Another rather funny, somehow encouraging sight would be the DSC guards, patrolling the taxi tracks and near the ORR making crude signs when we taxied past them. These signs wished the pilot luck and conveyed to him to sock it hard to the enemy. This was followed by a sharp rifle salute.
The Hunter has two globular pods on either side of the four Front Guns ,where the links deposit after rounds are fired. These are called ‘Sabrinas’, I believe after some well endowed film star. After a mission when the Airmen would open the Sabrina the links would fall to the ground with a clanging sound. This would result in an impromptu Bhangra with cheering and shouting.
I always left my jacket with the airman who helped me strap up and told him I would be back to claim it. This became a sort of ritual hand over/take over, with the take over after returning, accompanied with clapping and cheering.
That evening when thinking of the front gun burst on the train, I realized that I may have killed some people. But when I recalled the many flashes from the ground near the target on which I was firing in a dive, I said to myself, that they were trying to get me too for those flashes were real anti- aircraft fire. It was a matter of one getting the other.So it is better to thank your stars, that you are still alive today,for tomorrow is another round in this deadly game being played by both sides for the honour and freedom of our countries. At least that is what most of felt back then.
At the end of day two, we were told to pack our bags as the squadron. would be moving to the western sector the next day. We did not lose any pilot or airplane the second day.
Day Three: 6th December 1971, Baghdogra-Kanpur-Hindon
This was a day of no action.
The CO was only told to move the Squadron to Kanpur. Further Orders would be given on reaching there. Transport support arrived early and we loaded up. Surprisingly we saw our squadron, Doc. Jackie Gupta arrive fully geared up. He announced that he would move with the squadron. This was the ‘Battle Axes’ josh.
So we ferried all the available aircraft with loaded/armed Front Guns only to Kanpur. From Kanpur we were ordered to fly to Hindon, where we reached late afternoon. Unexciting day.
Someone’s brother came in from Delhi in an Ambassador car so a few of us drove off to have a meal in a Delhi’s Moti Mahal, in Darya Ganj under Black Out conditions. We were clad in Flying suits (transport support had nor reached with personal baggage) .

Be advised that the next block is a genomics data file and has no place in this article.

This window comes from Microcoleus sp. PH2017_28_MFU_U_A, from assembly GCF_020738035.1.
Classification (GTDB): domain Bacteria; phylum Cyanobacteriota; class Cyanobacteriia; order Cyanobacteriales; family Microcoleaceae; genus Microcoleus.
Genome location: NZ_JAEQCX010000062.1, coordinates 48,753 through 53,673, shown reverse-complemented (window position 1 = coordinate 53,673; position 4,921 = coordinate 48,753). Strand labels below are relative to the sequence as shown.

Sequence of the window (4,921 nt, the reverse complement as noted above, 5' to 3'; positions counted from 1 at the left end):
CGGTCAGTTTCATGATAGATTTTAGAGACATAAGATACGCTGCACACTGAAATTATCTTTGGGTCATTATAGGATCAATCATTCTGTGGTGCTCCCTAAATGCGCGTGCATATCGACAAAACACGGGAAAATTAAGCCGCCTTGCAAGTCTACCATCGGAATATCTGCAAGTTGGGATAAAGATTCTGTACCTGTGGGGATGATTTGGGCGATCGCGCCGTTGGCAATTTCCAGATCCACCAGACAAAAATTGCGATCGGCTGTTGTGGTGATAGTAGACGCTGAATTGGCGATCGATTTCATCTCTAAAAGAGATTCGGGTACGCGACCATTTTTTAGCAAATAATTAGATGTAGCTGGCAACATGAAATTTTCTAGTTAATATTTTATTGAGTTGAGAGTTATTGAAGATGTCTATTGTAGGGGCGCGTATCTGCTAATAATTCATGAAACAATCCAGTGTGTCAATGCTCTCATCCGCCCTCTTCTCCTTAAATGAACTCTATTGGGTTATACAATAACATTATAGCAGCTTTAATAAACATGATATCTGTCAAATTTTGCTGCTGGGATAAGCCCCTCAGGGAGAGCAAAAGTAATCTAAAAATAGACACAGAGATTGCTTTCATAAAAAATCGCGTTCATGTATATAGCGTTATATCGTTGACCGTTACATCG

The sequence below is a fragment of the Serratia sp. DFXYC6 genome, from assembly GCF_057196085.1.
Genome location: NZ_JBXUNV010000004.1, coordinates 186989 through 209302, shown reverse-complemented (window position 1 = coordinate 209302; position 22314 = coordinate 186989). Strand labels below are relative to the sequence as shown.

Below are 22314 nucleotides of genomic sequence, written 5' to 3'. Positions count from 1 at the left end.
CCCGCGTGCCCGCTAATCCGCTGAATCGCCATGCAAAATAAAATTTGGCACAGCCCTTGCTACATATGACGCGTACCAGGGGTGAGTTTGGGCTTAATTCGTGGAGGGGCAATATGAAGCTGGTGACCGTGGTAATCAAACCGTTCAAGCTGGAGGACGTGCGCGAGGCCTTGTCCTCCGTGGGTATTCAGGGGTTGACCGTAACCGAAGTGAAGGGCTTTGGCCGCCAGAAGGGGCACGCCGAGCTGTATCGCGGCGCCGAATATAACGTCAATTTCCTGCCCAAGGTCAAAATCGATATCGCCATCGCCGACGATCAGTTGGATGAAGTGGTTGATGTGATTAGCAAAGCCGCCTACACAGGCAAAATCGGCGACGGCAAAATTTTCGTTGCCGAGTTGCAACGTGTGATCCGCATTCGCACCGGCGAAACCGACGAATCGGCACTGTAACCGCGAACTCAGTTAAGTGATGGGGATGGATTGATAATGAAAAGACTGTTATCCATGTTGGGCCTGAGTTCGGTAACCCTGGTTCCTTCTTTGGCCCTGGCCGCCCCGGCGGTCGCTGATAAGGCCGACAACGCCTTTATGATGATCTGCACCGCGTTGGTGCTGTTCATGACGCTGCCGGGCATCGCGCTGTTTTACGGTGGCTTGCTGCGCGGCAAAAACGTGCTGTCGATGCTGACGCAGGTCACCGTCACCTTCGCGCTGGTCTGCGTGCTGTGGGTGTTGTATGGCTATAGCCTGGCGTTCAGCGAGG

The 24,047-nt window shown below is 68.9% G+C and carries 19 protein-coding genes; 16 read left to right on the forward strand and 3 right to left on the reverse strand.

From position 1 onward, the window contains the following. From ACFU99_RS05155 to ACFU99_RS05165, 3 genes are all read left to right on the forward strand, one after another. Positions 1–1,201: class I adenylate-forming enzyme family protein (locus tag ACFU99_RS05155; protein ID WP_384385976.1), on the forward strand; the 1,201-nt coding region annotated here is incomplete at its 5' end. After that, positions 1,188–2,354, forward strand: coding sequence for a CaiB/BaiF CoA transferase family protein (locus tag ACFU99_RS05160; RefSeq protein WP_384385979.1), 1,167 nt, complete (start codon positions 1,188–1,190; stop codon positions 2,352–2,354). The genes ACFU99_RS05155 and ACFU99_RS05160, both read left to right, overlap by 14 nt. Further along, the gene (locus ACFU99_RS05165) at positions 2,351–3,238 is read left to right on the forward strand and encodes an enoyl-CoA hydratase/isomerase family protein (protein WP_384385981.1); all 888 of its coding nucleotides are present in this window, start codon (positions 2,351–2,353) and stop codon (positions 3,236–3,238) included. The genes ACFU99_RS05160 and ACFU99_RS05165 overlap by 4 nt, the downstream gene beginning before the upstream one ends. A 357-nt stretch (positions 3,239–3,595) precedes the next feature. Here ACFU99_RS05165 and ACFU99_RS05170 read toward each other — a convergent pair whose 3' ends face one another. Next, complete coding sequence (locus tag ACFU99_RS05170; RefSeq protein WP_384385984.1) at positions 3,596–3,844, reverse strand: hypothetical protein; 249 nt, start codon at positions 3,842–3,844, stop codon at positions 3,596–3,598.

The owners refused to bill us and with folded hands wished us luck with the punjabi blessing ‘Jinde Raho’ (May you live long)
We stayed in town with friends to return early the next day to learn that the Squadron. was to move to NAL forward base near Bikaner, Rajasthan.
Day Four : 7th December 1971, Hindon-Nal
That day was my mother’s birthday. The first thought in the morning was that it is not a good day to buy it (get killed). However there were no strike missions on this day too.
We received orders to proceed to NAL forward base at Bikaner. Take off was delayed due to the Hindon Fog.
The ferry was completed early afternoon. NAL turned out to be a pretty desolate place in the Rajasthan Desert.. The Base was active as a Mystere squadron was already operating from there. The airfield had been bombed a few times in the past few days. The aircraft were parked in Blast Pens but there was no ORR or crew room. Only a small underground Base Ops Complex.
The day ended with the Transport support Packet being given CAP (Combat Air Patrol) cover for arrival and Unloading.
Again after take off it was escorted 100 miles out by a dusk patrol, a two ship formation with Guns, loaded up. Never seen a Packet being unloaded so fast
Some of us were dispersed to the Signal Unit (SU) Officers mess in town while others stayed on base Fighter Controllers were nice lot. Meeting them personally created a good sense of camaraderie , for these guys gave Radar Cover for missions flown in the next few days.
The town group was given a requisitioned civil Jonga Taxi as aircrew transport, driven by a local civilian driver named Jetharam. Wonder what was his security clearance for he could see whatever was going, as he was around the whole day.
Extra Messing special was, you guessed it Bikaneri Bhujia.
Day Five: 8th December 1971, Nal